Joy & Grief

Why is it that joy and intense grief so often go together like mac & cheese?  Maybe one thing they have in common is change.  Joy often comes from change and so does grief.  Change is a funny thing.  We can’t live without it.  From the day we are born we are changing.  Right down to the cellular level.  Red blood cells have a life of about four months.  New things are constantly happening within us.  And as much as we might like to remain stagnant at times, we cannot.  Life brings twists and turns, bends in the road, and unexpected bumps to move us along.  We can wonder what it would be like to live without change, but I’m not sure we can accurately imagine it – maybe like the movie “Groundhog Day”?  Anyhow, change is always comin – like a freight train bearing down the tracks.

We are wired to recognize patterns and situations to avoid danger and to conserve energy.  Change makes us use energy to learn a new pattern or situation.  We are wired for memory.  Change makes us consolidate new memories.  So now we have to use our energy to see and do something different and we have to store and differentiate between the old and the new experience.  And sometimes the difference is not even between what was, but what we imagined and what actually was or is.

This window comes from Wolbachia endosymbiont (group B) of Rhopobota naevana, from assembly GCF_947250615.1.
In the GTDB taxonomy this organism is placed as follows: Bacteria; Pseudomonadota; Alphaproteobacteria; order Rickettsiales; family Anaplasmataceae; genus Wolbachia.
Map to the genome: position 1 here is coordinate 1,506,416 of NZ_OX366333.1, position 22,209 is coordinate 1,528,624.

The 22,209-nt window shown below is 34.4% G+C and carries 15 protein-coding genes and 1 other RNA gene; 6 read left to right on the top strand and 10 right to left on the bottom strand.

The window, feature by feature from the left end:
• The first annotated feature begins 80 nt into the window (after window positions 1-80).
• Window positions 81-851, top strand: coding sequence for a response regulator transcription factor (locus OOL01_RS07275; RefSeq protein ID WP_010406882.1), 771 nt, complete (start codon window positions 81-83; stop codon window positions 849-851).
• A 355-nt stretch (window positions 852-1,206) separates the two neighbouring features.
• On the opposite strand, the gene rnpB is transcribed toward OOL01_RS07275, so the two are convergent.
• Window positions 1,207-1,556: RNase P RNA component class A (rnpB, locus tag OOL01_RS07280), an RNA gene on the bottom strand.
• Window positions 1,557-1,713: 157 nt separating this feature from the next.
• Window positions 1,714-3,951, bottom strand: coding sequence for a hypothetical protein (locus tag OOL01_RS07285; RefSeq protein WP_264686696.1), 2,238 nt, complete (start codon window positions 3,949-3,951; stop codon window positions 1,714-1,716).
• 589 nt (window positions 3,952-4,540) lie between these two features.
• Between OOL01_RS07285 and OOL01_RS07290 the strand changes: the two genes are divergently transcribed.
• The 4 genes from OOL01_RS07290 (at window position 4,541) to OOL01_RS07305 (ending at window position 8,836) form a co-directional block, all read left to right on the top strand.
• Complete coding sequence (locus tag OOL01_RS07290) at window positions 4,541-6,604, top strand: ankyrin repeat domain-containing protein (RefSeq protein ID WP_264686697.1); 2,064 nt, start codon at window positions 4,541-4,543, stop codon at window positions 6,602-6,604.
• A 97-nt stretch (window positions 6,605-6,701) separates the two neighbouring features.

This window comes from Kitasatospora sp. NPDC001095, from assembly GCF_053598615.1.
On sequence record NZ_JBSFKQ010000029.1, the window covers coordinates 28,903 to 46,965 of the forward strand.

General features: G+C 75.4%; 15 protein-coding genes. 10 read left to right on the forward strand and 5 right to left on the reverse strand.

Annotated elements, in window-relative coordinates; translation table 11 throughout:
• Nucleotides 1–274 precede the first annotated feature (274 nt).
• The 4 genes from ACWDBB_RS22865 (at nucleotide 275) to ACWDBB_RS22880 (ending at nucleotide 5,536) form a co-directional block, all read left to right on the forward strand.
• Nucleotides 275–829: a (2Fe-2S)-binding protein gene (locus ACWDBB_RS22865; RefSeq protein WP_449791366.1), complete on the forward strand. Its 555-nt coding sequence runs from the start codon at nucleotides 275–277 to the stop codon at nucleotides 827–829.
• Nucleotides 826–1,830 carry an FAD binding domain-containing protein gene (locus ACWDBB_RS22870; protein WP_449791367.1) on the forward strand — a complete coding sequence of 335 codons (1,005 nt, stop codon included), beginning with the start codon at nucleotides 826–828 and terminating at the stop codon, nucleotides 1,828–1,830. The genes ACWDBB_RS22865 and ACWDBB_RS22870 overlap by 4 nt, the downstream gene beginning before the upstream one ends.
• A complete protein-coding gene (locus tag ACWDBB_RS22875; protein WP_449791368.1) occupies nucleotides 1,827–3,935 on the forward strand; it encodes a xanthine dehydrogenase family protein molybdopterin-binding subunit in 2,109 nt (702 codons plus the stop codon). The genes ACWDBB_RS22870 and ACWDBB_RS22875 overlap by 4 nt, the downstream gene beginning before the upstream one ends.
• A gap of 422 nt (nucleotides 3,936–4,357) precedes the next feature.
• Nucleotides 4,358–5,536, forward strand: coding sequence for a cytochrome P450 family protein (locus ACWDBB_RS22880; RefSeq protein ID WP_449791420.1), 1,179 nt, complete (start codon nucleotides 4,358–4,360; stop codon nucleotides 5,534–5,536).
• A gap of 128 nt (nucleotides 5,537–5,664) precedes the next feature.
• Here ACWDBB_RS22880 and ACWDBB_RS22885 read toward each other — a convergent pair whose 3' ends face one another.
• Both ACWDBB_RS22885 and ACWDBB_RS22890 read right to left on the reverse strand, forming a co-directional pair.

So it is painful because it takes our energy and forces memory change.  Why is it often accompanied by joy?  New things can be exciting.  New things can present options and choices.  Newness can invite greater space for enjoyment, pleasure, and fulfillment in an area that had been lacking.  As the old red blood cells die, new ones take their place.  When we let go of an old paradigm, there is room for a more adaptive view to take its’ place – something that’s going to work better.

So, I think we just have to live with it.  Joy and grief are inextricably linked.  Most of the time we will have one with the other.  If we can hold both and go back and forth flexibly and freely, then good for us!  Enjoy the joy and grief that are part of life, my friends.

I’m Not Lazy

Recently I read “The Myth of Laziness” by Mel Levine, M.D.  I appreciated a very important takeaway idea.  Sometimes children or adults have a failure or breakdown in the systems that lead to meaningful output or productivity.  We may then avoid trying to output or produce again.  That avoidance then gets labeled, “lazy”.  We may call ourselves lazy or others may identify us as such.  Or maybe we have labeled someone else.